Can a fun museum be a good museum?
April 8, 1993
A complaint about trends in museology, using a big special exhibit mounted by the Illinois State Museum as Exhibit A. I include the piece with misgivings on grounds I was, if not unfair, at least ungenerous toward the museum. Museum directors, unlike columnists, must deal with the world as it is, not the one they hope it might be.
I have always been a happy advocate for the ISM’s scientific work (especially during the administration of yahoo Gov. Bruce Rauner), and as I note here, going to the museum itself was a crucial part of my boyhood.
I missed the sock hop at the museum last month. Just as well; at my age, the Stroll looks more like the Crawl. But lots of other people found reasons to go to the Illinois State Museum for an afternoon of music, games, food, and memorabilia staged in conjunction with—translate that as, "in promotion of"—the museum's current exhibit, "At Home in the Heartland."
The public was invited to "rock around the Museum" and thus "make cultural history come alive." The text for the day included chapters on Marilyn Monroe, Elvis, '57 Chevys, cherry cokes, and poodle skirts. Earlier this year the Home exhibit spawned a seminar at which scholarly papers were read. This event did not merit the 70 square inches of color photographs that the State Journal-Register devoted to the Fifties Follies; scholars are not photogenic by the standards of daily journalism, being the sort of people who write about poodle skirts rather than wear them.
I have no objection to family fun. I have no objection to '50s nostalgia. I have no objection to pop anthropology; in terms of artifacts, our grandparents' lives are as distant from ours as those of the ancient Cahokians, and can be usefully discussed in the same ways. I do object to calling these things cultural history. The museum's invitation did not mention Little Rock, McCarthyism, Korea, the Beats, or the Bomb. Those things, while sadly a more substantial part of the culture of that decade than Mickey Mouse, are not fun, and fun is what the up-to-date museum is all about these days.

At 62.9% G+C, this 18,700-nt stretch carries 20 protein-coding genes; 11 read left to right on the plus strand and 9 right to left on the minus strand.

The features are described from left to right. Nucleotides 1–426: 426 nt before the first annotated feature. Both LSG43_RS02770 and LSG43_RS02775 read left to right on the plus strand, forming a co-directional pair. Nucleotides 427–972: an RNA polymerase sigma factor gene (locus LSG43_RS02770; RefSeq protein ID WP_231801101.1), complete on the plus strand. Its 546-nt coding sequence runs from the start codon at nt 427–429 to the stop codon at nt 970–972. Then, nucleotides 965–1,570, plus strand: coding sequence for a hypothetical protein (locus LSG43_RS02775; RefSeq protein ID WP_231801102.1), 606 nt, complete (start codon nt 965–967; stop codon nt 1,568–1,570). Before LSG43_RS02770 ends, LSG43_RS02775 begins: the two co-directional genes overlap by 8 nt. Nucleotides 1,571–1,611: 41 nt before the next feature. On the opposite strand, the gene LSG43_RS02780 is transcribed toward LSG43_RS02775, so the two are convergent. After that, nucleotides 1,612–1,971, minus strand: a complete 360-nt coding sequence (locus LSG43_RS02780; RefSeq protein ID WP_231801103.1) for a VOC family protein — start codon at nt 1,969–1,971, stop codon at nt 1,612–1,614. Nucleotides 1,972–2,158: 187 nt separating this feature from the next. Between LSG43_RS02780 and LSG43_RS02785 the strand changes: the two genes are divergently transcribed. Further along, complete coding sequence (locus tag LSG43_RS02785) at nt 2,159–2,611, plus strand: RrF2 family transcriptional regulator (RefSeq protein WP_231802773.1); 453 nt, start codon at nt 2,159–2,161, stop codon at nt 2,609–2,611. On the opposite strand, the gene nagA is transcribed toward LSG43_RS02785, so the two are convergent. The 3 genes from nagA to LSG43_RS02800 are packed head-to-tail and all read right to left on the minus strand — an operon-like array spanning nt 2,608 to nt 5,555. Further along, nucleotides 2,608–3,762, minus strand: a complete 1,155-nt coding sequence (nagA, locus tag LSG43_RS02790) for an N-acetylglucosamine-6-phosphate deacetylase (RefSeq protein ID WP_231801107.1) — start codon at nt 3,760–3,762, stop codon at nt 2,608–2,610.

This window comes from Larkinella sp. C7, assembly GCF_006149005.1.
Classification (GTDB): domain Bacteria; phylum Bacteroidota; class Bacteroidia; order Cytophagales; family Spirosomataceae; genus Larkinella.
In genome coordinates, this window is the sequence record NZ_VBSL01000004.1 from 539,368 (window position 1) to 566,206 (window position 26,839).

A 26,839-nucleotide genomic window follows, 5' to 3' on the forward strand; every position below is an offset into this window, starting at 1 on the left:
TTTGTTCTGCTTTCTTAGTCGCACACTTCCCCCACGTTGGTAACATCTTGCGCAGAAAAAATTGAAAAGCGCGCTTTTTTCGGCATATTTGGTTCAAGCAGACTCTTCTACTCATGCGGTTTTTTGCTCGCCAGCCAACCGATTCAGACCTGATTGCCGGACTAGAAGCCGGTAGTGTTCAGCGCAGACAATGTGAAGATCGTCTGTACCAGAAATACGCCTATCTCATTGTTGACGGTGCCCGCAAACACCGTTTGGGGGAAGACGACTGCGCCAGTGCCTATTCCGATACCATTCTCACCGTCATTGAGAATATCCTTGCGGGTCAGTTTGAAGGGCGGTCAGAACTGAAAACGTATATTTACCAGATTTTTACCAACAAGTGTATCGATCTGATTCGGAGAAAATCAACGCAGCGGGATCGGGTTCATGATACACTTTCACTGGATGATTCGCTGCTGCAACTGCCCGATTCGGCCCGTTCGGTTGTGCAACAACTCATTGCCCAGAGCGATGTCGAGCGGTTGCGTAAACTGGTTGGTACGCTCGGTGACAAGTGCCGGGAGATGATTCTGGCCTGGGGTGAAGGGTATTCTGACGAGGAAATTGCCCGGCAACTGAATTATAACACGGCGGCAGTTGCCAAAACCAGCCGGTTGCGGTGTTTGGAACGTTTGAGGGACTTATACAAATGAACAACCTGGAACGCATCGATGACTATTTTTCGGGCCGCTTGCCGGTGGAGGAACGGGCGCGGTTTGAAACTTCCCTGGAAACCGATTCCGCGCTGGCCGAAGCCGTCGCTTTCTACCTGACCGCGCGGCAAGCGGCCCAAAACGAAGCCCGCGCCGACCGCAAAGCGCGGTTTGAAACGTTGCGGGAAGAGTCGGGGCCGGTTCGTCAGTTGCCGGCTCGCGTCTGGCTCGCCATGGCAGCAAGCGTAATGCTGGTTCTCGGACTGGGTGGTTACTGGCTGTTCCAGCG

Museum exhibits used to stink of mold. Today they are more likely to smell of the supermarket aisle. No one, I suspect, is less happy about this trend than the scientists of the Illinois State Museum. They labor in undeserved obscurity at what I regard as an essential state institution. The museum was the best part about being a kid in Springfield in the '50s—the real '50s—and helping to pay for it is one of the more satisfying parts of being a taxpayer.
The ISM has struggled with more integrity than most to accommodate today's mass audience. (In this as in so many awful trends in museology, Chicago's Science and Industry sets the pace; there children can enjoy a "Paint Your Feelings" exhibit and answer true or false when a machine states, "A total person can say, 'I like myself!'") An occasional sock hop should not discredit an otherwise worthy institution any more than the occasional gardening supplement ought to discredit an otherwise worthy newspaper. Such accommodations are forced upon both by the cruel exigencies of the market. Museums are obliged to cultivate a mass audience to justify public funding for work that is by its nature esoteric, difficult to grasp, and remote from popular preoccupations.